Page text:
Rudderless Steering

The thing I'm trying to figure out right now is how to Kahi steer my V1.

I am familiar with the kahi steering methods in the OC6, but it seems like the effects of the kahi when used in a V1 are opposite that in an OC6 (probably b/c I'm doing the wrong thing).

Does anybody have any insight on the proper methods of utilizing the kahi in the V1? Tim? Luke? Any input would be hugely appreciated!


Submitted by Kileki on Tue, 10/04/2011 - 9:04am

I assume what you are talking about is this.. if paddling on right and want to turn canoe left, you put blade into water on right and hold it there?? If this is the case I believe the further you can get the paddle back towards the tail more response you will have. When I'm steering an oc6 and I kahi I usually do it with a more vertical blade because I can put more body behind it, but on a v1 you have much less mass albeit you also aren't sitting on the very back, which makes steering different.

I have had success, mind you this is on a 50 pound 25 year old rudderless, by thinking about getting the blade as far back as possible but I do not do it vertically. At most I put the blade at a 45 degree angle into the water, my thinking is that in this case, the water passing over the blade at that angle goes over the blade length-wise and because it has to travel further over the blade there is more drag creating more turning force. Ironically when you do that it also puts the blade further behind your hip so it makes the canoe react better.

take it as a $.02 opinion, but I would love to try out that aukahi and see if it reacts the same :)

#1 Tue, 10/04/2011 - 9:31am

im no pro nor not as knowledgeable as Luke or Tim, but to add on to what isotopes has mentioned. what seemed to work for me was you need to think of your self as the center point of the vaa. i found it to be if youre planting your blade parallel to your hip and bring it to you, youre just sucking the boat in a parallel line to your blade. if you plant the blade away from of you, center of your hip and bring your blade towards the rear of the canoe the vaa reacts in the direction you want to go. this stroke also works in the front in a vice versa way. you start at the far point of the nose and pulling away from the vaa to the your hip(center point. the angle of the entry of your blade plays a big part also. sorry if my info doesnt help much, its the best i could explain it. again this is what works for me and im no vaa pro. also, TIM ill love to take the fai for hi kai run to demo after this weekends hoe.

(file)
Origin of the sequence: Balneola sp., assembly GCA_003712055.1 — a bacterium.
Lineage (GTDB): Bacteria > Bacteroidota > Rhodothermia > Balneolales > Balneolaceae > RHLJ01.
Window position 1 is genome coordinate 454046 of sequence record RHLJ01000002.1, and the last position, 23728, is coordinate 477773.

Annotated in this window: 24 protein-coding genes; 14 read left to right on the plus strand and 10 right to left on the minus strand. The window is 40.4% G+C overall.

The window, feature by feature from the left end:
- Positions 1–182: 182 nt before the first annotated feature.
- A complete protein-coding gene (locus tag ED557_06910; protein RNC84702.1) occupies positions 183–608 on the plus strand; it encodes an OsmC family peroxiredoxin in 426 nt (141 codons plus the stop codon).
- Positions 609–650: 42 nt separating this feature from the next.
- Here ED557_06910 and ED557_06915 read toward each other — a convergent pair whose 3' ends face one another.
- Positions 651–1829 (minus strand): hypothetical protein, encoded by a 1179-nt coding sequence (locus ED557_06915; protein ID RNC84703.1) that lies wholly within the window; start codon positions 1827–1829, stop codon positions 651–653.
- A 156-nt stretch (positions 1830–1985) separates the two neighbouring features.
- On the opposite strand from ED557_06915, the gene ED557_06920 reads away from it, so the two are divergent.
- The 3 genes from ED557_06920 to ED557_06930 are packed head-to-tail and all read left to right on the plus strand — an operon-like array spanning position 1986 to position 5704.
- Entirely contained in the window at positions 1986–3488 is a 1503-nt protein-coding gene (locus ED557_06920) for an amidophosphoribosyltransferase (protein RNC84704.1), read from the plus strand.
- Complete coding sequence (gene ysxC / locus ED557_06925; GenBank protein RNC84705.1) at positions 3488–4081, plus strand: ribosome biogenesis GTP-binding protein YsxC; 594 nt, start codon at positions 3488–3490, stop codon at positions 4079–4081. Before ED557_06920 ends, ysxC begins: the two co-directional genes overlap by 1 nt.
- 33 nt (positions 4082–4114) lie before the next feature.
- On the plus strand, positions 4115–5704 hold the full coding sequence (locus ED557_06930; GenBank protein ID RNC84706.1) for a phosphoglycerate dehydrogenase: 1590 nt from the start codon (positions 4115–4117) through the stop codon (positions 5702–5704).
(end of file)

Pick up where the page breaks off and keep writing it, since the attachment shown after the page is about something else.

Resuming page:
#2 Tue, 10/04/2011 - 10:51am


when you kahi try make sure you have enough hull speed and then depending on wher the nose sits try and move your torso weight forward and back to assess rhe different impact of weight on the kahi pressure on the blade and the amount of ama freedom as it skims on the water - or alternatively watch lots of tahitian689! watch for anyone in the top 50

#3 Tue, 10/04/2011 - 9:08pm

Do you guys keep a neutral blade position (blade runs parallel with canoe) when utilizing the kahi?

For example, when you're on the left side and you're wanting to make the boat veer right with a simple kahi, is your blade turned inwards a little bit?

I've watched numerous hours of video on the Tahitian paddlers and this is one thing that I am struggling to figure out.

#4 Wed, 10/05/2011 - 2:37am

If you don't mind I have a couple of suggestions. say you are trying to get the canoe to go right , so your paddling on the left side, when your paddle enters the water its as close to the side of canoe, as you can get and then by by the end of the stroke, its away from the canoe as you can get. also at the end of the stoke you can make a J shape outward when your paddling on the right side. and less ama drag the better that will pull you left. and last, push with your feet in the direction you wish to go or to steer. at times the current or tide can be steering for you. but time on the water cures all
good luck

#5 Wed, 10/05/2011 - 4:59am

I'm really only looking for additional information that is directly related to the "kahi" and the different techniques that are involved with it.

#6 Wed, 10/05/2011 - 6:15am

1) try position your blade as far back as possible. that way you are moving the rear of the canoe which is what you do when you are steering a 6 man